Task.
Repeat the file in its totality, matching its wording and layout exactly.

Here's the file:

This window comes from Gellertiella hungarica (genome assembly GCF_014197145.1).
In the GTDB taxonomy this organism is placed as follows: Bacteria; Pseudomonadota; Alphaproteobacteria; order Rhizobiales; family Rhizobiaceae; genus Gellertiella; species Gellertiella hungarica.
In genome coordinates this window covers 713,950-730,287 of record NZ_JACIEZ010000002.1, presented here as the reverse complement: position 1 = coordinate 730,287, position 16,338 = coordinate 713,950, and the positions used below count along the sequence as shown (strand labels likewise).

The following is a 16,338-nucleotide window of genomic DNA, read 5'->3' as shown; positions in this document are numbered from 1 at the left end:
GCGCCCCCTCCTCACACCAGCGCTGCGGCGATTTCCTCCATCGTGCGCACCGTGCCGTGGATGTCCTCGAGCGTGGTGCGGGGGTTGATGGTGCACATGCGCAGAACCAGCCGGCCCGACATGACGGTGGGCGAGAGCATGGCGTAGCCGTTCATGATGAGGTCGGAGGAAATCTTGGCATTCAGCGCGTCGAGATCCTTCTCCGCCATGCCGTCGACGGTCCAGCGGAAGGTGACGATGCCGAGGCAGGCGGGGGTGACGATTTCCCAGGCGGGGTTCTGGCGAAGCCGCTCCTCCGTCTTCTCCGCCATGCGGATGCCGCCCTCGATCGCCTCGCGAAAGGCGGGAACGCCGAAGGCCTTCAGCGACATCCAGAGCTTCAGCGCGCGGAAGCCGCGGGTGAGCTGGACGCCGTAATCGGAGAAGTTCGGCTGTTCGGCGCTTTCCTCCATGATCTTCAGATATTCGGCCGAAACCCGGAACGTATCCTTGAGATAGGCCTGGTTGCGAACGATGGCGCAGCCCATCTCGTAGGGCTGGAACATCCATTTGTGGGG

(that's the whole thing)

This window comes from Gellertiella hungarica (genome assembly GCF_014197145.1).
In the GTDB taxonomy this organism is placed as follows: Bacteria; Pseudomonadota; Alphaproteobacteria; order Rhizobiales; family Rhizobiaceae; genus Gellertiella; species Gellertiella hungarica.
In genome coordinates this window covers 713,950-730,287 of record NZ_JACIEZ010000002.1, presented here as the reverse complement: position 1 = coordinate 730,287, position 16,338 = coordinate 713,950, and the positions used below count along the sequence as shown (strand labels likewise).

The following is a 16,338-nucleotide window of genomic DNA, read 5'->3' as shown; positions in this document are numbered from 1 at the left end:
GCGCCCCCTCCTCACACCAGCGCTGCGGCGATTTCCTCCATCGTGCGCACCGTGCCGTGGATGTCCTCGAGCGTGGTGCGGGGGTTGATGGTGCACATGCGCAGAACCAGCCGGCCCGACATGACGGTGGGCGAGAGCATGGCGTAGCCGTTCATGATGAGGTCGGAGGAAATCTTGGCATTCAGCGCGTCGAGATCCTTCTCCGCCATGCCGTCGACGGTCCAGCGGAAGGTGACGATGCCGAGGCAGGCGGGGGTGACGATTTCCCAGGCGGGGTTCTGGCGAAGCCGCTCCTCCGTCTTCTCCGCCATGCGGATGCCGCCCTCGATCGCCTCGCGAAAGGCGGGAACGCCGAAGGCCTTCAGCGACATCCAGAGCTTCAGCGCGCGGAAGCCGCGGGTGAGCTGGACGCCGTAATCGGAGAAGTTCGGCTGTTCGGCGCTTTCCTCCATGATCTTCAGATATTCGGCCGAAACCCGGAACGTATCCTTGAGATAGGCCTGGTTGCGAACGATGGCGCAGCCCATCTCGTAGGGCTGGAACATCCATTTGTGGGG